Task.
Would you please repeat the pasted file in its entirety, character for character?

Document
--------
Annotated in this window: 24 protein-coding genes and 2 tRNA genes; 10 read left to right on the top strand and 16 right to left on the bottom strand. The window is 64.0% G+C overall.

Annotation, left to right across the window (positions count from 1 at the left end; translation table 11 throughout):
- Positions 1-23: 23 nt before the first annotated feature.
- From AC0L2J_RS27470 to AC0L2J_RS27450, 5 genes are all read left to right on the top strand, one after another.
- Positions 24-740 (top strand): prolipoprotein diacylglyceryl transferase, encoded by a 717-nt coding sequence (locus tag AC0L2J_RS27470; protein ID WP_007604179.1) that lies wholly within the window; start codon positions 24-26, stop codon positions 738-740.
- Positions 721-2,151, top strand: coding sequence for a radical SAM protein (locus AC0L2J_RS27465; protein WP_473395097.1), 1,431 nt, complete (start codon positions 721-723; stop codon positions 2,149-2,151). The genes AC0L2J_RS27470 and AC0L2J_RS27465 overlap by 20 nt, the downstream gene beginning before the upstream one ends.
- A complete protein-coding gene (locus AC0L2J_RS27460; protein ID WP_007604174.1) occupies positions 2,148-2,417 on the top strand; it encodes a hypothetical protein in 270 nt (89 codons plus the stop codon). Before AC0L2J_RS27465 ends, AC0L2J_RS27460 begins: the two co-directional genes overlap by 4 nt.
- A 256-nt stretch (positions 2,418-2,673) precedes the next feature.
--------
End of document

Annotated in this window: 24 protein-coding genes and 2 tRNA genes; 10 read left to right on the top strand and 16 right to left on the bottom strand. The window is 64.0% G+C overall.

Annotation, left to right across the window (positions count from 1 at the left end; translation table 11 throughout):
- Positions 1-23: 23 nt before the first annotated feature.
- From AC0L2J_RS27470 to AC0L2J_RS27450, 5 genes are all read left to right on the top strand, one after another.
- Positions 24-740 (top strand): prolipoprotein diacylglyceryl transferase, encoded by a 717-nt coding sequence (locus tag AC0L2J_RS27470; protein ID WP_007604179.1) that lies wholly within the window; start codon positions 24-26, stop codon positions 738-740.
- Positions 721-2,151, top strand: coding sequence for a radical SAM protein (locus AC0L2J_RS27465; protein WP_473395097.1), 1,431 nt, complete (start codon positions 721-723; stop codon positions 2,149-2,151). The genes AC0L2J_RS27470 and AC0L2J_RS27465 overlap by 20 nt, the downstream gene beginning before the upstream one ends.
- A complete protein-coding gene (locus AC0L2J_RS27460; protein ID WP_007604174.1) occupies positions 2,148-2,417 on the top strand; it encodes a hypothetical protein in 270 nt (89 codons plus the stop codon). Before AC0L2J_RS27465 ends, AC0L2J_RS27460 begins: the two co-directional genes overlap by 4 nt.
- A 256-nt stretch (positions 2,418-2,673) precedes the next feature.